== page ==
The US Air Force has begun the annual space wargames

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The United States Air Force Space Command began conducting the 13th Schriever Wargame at Maxwell Air Force Base in Alabama yesterday, September 4, where this year’s focus involves defense strategies over the U.S.-European Command Area of Responsibility (AEO).

On its 13th year, the wargame scenario is set in the year 2029. It explores critical space issues and examines the integration activities of multiple agencies associated with space systems and services, Air Force officials said.

Through exposing these different agencies in these different and unique scenarios, the United States Air Force Space Command hopes will be able to form effective strategies for real-life instances.

Particularly, this year’s Schriever Wargame will comprise of roughly 350 military and civilian experts from more than 27 commands and agencies around the country, as well as four international partners — Australia, Canada, New Zealand, and the United Kingdom — are taking part.

The Schriever Wargame 19 team is conducting this wargame on behalf of Air Force Space Command, which is headquartered in Colorado Springs, Colorado.

Schriever Wargame 2010: Senior Leadership Seminar involving military, civil, and industry leaders
Source: The United States Air Force Space Command

According to the Air Force Space Command, this iteration of the wargame is centered on the following objectives:

(1) Inform people, processes, and technologies to advance USSPACECOM’s joint/combined operational missions,

(2) Explore opportunities and challenges of national, commercial, and coalition architectures to synchronize effects that protect and defend the space enterprise,

(3) Examine unity of command/effort to seamlessly integrate space operations and authorities across multiple classification and organizational levels,

(4) Advance a shared understanding of responsible behaviors in the space domain and impacts on national and coalition decision-making, and (5) Investigate whole-of-government(s) and coalition options to control escalation across all domains.”

A national space architecture, which the Schriever Wargames will attempt to manage and work around with as they try to address space conflict. Source: Space Development Agency

Also, this year, the Schriever Wargame’s scenario depicts a notional peer competitor seeking to achieve strategic goals by exploiting multi-domain operations particularly amid U.S.-European Command Area of Responsibility (AEO).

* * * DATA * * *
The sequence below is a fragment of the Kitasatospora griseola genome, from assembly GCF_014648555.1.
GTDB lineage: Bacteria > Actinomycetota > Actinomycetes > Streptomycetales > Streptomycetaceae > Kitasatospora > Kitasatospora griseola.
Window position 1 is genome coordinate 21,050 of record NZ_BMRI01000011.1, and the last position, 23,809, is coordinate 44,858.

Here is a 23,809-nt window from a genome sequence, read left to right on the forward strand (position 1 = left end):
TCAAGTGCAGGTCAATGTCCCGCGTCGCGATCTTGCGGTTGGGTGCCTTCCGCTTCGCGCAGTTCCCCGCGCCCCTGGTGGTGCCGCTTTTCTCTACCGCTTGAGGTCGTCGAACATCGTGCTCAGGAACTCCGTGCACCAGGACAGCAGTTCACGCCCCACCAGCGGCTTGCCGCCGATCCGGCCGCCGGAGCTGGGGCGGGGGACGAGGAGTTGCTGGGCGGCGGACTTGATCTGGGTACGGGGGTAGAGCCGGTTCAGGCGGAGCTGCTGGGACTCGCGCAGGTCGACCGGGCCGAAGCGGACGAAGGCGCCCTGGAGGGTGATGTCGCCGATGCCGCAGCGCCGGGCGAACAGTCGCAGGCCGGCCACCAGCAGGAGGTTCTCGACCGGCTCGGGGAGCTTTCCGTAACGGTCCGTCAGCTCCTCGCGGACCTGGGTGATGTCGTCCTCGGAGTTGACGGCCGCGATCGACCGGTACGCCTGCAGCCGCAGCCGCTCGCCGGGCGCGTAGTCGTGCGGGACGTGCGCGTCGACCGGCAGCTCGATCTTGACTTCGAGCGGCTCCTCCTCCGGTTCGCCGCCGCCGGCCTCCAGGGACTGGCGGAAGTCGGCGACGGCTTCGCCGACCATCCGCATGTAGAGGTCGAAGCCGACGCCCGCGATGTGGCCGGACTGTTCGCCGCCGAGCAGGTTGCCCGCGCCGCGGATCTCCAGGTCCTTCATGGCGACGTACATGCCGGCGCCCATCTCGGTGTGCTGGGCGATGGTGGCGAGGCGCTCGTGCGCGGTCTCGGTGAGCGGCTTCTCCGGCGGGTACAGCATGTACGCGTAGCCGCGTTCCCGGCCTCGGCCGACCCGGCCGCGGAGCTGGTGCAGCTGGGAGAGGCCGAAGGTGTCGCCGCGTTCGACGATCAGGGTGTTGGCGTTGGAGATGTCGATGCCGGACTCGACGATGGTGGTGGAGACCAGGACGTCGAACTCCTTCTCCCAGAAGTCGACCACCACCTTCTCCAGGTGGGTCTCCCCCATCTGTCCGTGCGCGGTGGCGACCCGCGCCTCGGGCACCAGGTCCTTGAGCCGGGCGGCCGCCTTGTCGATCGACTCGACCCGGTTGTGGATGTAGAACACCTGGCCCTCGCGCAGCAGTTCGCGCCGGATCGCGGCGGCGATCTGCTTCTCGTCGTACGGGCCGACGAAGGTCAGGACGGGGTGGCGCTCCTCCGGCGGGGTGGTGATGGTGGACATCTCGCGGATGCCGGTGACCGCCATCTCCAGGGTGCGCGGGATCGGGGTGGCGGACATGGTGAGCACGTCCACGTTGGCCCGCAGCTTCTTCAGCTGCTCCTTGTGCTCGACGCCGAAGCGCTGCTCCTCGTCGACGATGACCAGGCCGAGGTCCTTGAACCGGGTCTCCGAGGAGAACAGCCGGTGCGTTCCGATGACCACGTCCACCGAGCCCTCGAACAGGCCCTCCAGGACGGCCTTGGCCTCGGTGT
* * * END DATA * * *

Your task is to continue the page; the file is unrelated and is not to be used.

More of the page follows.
“It will include a global scenario with the focus of effort toward the U.S. European Command area of responsibility,” the release states. “The scenario will also include a full spectrum of threats across diverse, multidomain operating environments to challenge civilian and military leaders, planners and space operators, as well as the capabilities they employ.”

Additionally, the scenario also includes a full spectrum of threats across diverse, multi-domain operating environments to challenge civilian and military leaders, planners and space system operators, as well as the capabilities they employ, Air Force officials said.

Essentially demonstrations or Wargames such as this one helps shape military leaders in the instance that they are needed in real-life scenarios.

As quoted from Rear Admiral Jon Hill, deputy director for the Missile Defense Agency, “Venues like this are incredibly important, where we bring together the operators and leaders with the necessary perspective and experience to shape the materiel solutions to combat the future threat,”

Furthermore, aside from familiarizing military personnel about the nature of different problems that may arise from space conflict, the Schriever Wargame also becomes a way for different sectors of the country’s defense team to learn how to work amongst each other and create positive systems in creating strategies and solutions.

Official seal of the freshly minted U.S. Space Command that will oversee defense strategies against threats resulting from space.
Source: U.S. Space Command

Last year’s Schriever Wargame, which also took place at Maxwell Air Force Base, lasted two weeks where the scenario depicted a notional peer space and cyberspace competitor seeking to achieve strategic goals by exploiting those domains.

However, last year’s Wargame mainly included a global scenario with the focus of effort towards the U.S. Indo-Pacific Command (USINDOPACOM) Area of Responsibility.

Agencies that participated included: Air Force Space Command, Army Space and Missile Defense Command, Naval Fleet Cyber Command, the National Reconnaissance Office, Executive Agent for Space Staff, Air Combat Command, Office of the Secretary of Defense, USINDOPACOM, U.S. Strategic Command, U.S. Special Operations Command, U.S. Northern Command, the Intelligence Community, National Aeronautics and Space Administration, Office of Homeland Security, Department of Transportation, Department of State and Department of Commerce.

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